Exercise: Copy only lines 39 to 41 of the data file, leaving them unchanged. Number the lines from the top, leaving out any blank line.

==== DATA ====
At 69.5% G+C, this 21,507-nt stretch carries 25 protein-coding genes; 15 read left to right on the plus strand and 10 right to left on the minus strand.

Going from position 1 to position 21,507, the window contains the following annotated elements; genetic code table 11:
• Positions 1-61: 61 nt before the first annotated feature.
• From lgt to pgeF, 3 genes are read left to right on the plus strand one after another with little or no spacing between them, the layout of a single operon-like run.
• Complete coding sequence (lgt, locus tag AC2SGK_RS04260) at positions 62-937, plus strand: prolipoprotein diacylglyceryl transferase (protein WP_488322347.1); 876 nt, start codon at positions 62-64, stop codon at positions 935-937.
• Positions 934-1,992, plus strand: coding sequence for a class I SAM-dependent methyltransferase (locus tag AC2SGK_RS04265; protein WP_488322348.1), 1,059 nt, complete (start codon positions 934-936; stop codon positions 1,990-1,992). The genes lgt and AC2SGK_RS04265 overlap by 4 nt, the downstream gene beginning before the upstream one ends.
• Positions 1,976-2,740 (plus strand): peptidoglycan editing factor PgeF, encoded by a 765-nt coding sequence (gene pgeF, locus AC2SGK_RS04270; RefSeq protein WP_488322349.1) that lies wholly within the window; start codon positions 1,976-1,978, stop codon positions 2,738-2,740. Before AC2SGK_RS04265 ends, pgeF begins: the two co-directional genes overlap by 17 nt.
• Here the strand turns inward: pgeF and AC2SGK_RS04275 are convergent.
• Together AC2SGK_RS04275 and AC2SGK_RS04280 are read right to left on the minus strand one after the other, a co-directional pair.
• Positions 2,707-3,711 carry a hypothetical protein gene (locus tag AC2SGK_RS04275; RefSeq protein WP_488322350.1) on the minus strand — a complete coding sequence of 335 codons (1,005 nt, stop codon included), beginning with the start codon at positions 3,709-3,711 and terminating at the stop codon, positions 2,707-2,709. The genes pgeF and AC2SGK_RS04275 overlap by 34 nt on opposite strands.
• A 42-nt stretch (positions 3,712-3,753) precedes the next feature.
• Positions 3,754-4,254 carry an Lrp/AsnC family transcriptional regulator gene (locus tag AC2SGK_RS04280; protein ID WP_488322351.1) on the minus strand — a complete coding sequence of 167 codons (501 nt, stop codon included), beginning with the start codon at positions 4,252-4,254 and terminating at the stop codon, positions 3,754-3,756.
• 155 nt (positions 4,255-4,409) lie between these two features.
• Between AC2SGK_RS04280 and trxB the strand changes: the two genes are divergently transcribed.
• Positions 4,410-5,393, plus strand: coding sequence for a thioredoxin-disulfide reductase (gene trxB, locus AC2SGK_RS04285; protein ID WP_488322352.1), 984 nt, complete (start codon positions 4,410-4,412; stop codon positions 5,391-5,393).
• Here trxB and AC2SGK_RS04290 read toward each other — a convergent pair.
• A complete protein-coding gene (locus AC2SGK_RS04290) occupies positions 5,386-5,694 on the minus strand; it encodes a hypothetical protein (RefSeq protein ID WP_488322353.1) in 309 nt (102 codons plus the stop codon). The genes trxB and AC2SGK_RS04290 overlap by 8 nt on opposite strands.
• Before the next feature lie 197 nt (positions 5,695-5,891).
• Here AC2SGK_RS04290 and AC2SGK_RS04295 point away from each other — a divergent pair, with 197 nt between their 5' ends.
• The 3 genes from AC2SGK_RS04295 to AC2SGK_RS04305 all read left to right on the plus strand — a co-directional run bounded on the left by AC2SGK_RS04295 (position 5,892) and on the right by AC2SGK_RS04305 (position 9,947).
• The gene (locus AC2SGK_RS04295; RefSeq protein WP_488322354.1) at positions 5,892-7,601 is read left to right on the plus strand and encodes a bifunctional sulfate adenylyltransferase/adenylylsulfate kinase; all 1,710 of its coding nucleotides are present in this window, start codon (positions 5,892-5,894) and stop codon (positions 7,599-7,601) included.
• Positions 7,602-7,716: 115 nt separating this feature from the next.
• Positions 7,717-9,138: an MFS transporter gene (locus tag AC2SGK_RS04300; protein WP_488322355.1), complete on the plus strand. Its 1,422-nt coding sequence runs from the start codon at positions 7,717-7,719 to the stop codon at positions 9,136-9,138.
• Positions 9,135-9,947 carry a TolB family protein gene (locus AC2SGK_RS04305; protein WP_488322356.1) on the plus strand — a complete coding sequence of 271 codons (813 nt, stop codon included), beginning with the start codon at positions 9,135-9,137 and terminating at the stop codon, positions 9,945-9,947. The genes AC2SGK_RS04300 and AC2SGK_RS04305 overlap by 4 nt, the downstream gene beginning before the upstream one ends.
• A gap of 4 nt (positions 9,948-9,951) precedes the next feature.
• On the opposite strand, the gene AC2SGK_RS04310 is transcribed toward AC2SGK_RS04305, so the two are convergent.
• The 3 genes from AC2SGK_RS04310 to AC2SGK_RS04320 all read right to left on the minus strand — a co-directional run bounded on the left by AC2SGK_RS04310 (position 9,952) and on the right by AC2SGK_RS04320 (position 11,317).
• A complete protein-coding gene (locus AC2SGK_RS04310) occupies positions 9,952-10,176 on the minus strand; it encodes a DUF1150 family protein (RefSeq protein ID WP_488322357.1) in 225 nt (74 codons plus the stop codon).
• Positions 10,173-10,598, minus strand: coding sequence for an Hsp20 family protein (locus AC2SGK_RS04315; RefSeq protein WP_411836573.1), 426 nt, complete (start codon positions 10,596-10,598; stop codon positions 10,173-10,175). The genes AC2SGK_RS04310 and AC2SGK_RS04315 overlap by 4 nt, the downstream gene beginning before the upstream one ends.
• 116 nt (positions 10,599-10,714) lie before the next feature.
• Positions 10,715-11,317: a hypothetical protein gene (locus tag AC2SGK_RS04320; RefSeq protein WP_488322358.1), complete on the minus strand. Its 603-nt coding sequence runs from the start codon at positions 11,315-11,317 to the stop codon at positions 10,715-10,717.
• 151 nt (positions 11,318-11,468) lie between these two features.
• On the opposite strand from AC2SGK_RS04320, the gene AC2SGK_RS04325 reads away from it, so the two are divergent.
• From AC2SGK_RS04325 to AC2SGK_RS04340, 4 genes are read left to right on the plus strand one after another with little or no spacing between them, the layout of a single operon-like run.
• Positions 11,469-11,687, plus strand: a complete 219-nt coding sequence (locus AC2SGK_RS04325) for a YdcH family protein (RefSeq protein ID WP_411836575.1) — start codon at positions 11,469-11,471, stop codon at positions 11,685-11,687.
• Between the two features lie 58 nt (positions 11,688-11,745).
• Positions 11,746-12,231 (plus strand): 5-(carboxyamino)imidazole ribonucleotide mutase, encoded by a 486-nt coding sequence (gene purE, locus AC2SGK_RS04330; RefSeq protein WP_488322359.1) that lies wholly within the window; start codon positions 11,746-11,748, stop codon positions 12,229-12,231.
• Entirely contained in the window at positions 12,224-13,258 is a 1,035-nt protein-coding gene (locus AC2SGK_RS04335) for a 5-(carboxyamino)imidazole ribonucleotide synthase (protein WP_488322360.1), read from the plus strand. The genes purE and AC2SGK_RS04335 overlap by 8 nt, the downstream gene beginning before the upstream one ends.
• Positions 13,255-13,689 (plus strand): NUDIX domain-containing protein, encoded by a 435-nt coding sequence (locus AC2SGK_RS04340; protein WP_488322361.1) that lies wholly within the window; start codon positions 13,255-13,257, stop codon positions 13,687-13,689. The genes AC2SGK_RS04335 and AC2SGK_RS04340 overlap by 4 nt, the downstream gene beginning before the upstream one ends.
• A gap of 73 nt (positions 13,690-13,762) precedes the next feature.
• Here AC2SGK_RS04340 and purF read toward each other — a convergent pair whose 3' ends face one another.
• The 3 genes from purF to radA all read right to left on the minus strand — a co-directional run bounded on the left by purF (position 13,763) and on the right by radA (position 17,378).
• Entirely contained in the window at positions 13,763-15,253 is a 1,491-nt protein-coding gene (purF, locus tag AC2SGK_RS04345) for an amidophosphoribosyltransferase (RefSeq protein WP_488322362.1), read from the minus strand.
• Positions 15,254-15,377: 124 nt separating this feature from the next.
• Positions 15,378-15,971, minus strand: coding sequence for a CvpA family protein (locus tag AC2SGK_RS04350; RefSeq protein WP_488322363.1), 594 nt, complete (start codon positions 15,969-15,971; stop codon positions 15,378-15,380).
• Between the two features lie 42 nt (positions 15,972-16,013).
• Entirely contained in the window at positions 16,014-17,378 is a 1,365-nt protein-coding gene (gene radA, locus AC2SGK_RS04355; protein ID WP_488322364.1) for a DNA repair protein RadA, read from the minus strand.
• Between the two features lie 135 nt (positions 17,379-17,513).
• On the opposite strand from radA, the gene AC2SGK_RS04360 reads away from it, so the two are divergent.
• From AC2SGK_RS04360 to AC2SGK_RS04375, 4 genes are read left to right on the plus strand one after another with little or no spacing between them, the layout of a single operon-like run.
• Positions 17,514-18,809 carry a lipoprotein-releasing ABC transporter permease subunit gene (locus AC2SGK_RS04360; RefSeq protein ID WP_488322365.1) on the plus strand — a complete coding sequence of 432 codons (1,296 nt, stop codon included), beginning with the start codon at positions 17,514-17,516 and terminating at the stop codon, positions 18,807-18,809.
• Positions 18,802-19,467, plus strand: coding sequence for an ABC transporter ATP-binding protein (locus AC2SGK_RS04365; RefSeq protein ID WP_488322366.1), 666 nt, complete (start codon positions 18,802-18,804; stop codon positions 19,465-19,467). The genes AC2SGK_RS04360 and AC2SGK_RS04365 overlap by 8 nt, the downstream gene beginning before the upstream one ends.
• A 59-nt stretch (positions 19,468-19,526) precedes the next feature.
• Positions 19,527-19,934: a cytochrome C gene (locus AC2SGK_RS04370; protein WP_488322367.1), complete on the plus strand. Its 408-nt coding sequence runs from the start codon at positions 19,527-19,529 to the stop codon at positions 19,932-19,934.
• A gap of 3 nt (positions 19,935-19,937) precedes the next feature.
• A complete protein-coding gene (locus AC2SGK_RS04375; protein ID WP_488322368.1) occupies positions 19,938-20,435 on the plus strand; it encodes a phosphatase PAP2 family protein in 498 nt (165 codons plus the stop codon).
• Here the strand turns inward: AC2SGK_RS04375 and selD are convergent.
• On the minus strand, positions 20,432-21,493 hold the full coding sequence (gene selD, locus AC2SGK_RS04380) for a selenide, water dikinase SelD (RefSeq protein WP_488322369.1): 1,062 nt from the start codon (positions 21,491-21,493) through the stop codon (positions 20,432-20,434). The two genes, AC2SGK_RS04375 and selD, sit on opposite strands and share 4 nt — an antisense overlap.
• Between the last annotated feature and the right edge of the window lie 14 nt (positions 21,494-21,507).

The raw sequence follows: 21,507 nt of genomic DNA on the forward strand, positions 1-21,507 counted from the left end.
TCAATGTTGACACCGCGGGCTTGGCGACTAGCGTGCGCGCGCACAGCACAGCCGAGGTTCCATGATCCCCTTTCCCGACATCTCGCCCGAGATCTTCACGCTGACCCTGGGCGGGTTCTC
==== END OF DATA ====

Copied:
• Positions 13,255-13,689 (plus strand): NUDIX domain-containing protein, encoded by a 435-nt coding sequence (locus AC2SGK_RS04340; protein WP_488322361.1) that lies wholly within the window; start codon positions 13,255-13,257, stop codon positions 13,687-13,689. The genes AC2SGK_RS04335 and AC2SGK_RS04340 overlap by 4 nt, the downstream gene beginning before the upstream one ends.
• A gap of 73 nt (positions 13,690-13,762) precedes the next feature.
• Here AC2SGK_RS04340 and purF read toward each other — a convergent pair whose 3' ends face one another.